Ever Oasis looks and sounds beautiful too. I particularly like how character races are based off desert dwelling creatures like the Drauk: a race of lizard people, and the Serkah: a race of scorpion people. Despite the limitations of the 3DS, the desert landscape is beautifully crafted with sand shifting like rivers and shimmering like gems, and even interesting locations like giant pots and genie lamps. The soundtrack is whimsical and fun, being lighthearted and upbeat when in the Oasis, and epic and sweeping when in the desert (a score that is hilariously reminiscent of Lawrence of Arabia).

While the game is incredibly well put together, it’s by no means perfect. Partner AI can be a bit spotty at times, and there were a few instances where I saw them just standing still during enemy attacks. The systems for changing equipment and even taking quests are kind of archaic too. You can only change equipment from a chest in your house, or the kiosk where you set a party, and if you change a quest, sometimes you have to speak with the quest-giver again to reactivate it. Not to mention you can only track one quest at a time (save for the main quest which is always tracked). The day-to-night clock seems incredibly fast leaving you very little time to explore, which wouldn’t be a problem if stronger enemies didn’t appear at night, and a lot of the early portions of Ever Oasis feel like one extended tutorial. Just when you think Ever Oasis has given you the reins, it introduces some new mechanic and it’s another tutorial. It might say something of the design that it’s so intricately woven into the gameplay, but it did feel a bit tedious.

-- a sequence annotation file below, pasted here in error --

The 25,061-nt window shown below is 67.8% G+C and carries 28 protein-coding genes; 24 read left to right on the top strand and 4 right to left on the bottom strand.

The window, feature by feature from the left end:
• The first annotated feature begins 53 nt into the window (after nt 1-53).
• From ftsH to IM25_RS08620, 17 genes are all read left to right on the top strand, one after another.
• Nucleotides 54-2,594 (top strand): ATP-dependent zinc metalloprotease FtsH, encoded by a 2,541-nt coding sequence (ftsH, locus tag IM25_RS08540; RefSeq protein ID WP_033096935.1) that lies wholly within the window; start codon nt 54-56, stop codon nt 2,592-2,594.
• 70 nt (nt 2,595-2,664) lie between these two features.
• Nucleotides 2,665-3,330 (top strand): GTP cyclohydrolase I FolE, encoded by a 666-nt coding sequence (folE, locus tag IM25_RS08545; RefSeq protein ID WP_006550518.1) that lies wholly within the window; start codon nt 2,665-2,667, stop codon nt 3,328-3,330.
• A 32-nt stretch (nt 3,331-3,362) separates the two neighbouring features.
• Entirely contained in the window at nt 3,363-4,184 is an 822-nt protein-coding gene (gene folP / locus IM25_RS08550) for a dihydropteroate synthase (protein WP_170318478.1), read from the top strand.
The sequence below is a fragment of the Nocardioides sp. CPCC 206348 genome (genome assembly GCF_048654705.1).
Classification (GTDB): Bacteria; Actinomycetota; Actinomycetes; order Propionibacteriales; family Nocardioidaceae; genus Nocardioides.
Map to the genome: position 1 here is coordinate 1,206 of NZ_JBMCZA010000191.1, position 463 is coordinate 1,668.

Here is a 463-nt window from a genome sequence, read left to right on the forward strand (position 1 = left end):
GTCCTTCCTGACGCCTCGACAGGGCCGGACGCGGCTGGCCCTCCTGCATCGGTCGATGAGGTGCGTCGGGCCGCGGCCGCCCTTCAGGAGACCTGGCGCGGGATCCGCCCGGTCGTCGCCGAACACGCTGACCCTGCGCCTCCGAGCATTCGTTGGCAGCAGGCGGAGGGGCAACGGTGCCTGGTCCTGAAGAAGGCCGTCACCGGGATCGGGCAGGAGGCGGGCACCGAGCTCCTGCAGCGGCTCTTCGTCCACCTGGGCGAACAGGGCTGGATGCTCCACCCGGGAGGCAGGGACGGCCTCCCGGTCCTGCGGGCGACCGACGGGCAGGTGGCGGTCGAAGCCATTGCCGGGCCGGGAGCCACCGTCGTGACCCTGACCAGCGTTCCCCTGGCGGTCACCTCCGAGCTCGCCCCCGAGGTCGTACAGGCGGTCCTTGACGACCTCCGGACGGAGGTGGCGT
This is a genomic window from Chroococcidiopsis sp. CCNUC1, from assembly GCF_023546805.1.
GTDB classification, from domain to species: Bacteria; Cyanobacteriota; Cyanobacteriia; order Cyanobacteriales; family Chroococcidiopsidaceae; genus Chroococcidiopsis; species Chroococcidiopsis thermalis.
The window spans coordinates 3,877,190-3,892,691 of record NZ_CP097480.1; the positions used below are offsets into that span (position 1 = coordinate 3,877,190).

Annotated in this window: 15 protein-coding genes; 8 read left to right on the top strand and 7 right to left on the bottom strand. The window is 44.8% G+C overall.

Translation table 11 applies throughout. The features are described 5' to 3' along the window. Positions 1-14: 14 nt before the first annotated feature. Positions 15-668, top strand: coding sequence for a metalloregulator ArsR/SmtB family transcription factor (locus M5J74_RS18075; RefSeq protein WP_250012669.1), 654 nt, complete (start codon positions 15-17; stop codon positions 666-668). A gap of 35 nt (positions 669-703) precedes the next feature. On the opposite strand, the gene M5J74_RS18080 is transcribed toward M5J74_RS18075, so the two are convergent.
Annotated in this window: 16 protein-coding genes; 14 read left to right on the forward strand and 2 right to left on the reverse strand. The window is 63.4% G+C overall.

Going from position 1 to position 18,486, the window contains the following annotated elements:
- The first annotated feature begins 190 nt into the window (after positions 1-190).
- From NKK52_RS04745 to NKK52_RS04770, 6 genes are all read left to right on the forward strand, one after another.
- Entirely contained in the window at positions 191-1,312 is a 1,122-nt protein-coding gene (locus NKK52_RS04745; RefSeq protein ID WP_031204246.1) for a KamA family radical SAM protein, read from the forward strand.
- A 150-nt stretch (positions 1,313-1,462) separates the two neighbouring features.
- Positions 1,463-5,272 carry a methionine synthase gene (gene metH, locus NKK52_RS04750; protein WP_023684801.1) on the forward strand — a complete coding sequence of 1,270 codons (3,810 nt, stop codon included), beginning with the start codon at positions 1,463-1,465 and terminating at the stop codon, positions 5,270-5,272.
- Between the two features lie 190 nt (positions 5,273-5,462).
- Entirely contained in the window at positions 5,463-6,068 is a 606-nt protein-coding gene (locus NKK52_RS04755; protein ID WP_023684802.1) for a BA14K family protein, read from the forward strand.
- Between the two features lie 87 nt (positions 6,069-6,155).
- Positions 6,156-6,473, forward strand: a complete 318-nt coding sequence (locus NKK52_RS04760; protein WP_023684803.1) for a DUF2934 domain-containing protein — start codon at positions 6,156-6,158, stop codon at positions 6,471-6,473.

Despite these minor flaws, Ever Oasis is a fantastic and ludicrously adorable game, and a perfect example of Nintendo’s plans to keep the 3DS alive. It’s hard to imagine something like this being on the Switch without being blown up to the size of something like The Legend of Zelda: Breath of the Wild. Its presence on the 3DS makes it an excellent small-scale RPG with a tighter focus, and a small world that feels epic.